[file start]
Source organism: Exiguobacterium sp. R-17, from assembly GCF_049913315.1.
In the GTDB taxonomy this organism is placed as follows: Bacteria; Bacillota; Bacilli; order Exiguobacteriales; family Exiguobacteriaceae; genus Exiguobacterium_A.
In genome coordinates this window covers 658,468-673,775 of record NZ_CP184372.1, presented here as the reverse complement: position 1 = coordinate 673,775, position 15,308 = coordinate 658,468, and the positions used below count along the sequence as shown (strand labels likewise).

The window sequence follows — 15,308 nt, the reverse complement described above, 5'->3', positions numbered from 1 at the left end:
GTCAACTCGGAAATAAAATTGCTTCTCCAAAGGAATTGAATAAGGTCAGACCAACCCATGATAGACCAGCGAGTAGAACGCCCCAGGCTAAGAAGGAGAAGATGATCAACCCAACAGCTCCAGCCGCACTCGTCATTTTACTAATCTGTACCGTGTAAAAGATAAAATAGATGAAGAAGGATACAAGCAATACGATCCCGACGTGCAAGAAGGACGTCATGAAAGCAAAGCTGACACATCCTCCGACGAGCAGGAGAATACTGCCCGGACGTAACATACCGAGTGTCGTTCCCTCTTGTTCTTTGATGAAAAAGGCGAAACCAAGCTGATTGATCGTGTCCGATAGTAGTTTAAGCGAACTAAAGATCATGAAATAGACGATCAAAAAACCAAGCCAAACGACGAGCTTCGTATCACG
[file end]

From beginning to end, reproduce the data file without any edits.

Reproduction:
Source organism: Exiguobacterium sp. R-17, from assembly GCF_049913315.1.
In the GTDB taxonomy this organism is placed as follows: Bacteria; Bacillota; Bacilli; order Exiguobacteriales; family Exiguobacteriaceae; genus Exiguobacterium_A.
In genome coordinates this window covers 658,468-673,775 of record NZ_CP184372.1, presented here as the reverse complement: position 1 = coordinate 673,775, position 15,308 = coordinate 658,468, and the positions used below count along the sequence as shown (strand labels likewise).

The window sequence follows — 15,308 nt, the reverse complement described above, 5'->3', positions numbered from 1 at the left end:
GTCAACTCGGAAATAAAATTGCTTCTCCAAAGGAATTGAATAAGGTCAGACCAACCCATGATAGACCAGCGAGTAGAACGCCCCAGGCTAAGAAGGAGAAGATGATCAACCCAACAGCTCCAGCCGCACTCGTCATTTTACTAATCTGTACCGTGTAAAAGATAAAATAGATGAAGAAGGATACAAGCAATACGATCCCGACGTGCAAGAAGGACGTCATGAAAGCAAAGCTGACACATCCTCCGACGAGCAGGAGAATACTGCCCGGACGTAACATACCGAGTGTCGTTCCCTCTTGTTCTTTGATGAAAAAGGCGAAACCAAGCTGATTGATCGTGTCCGATAGTAGTTTAAGCGAACTAAAGATCATGAAATAGACGATCAAAAAACCAAGCCAAACGACGAGCTTCGTATCACG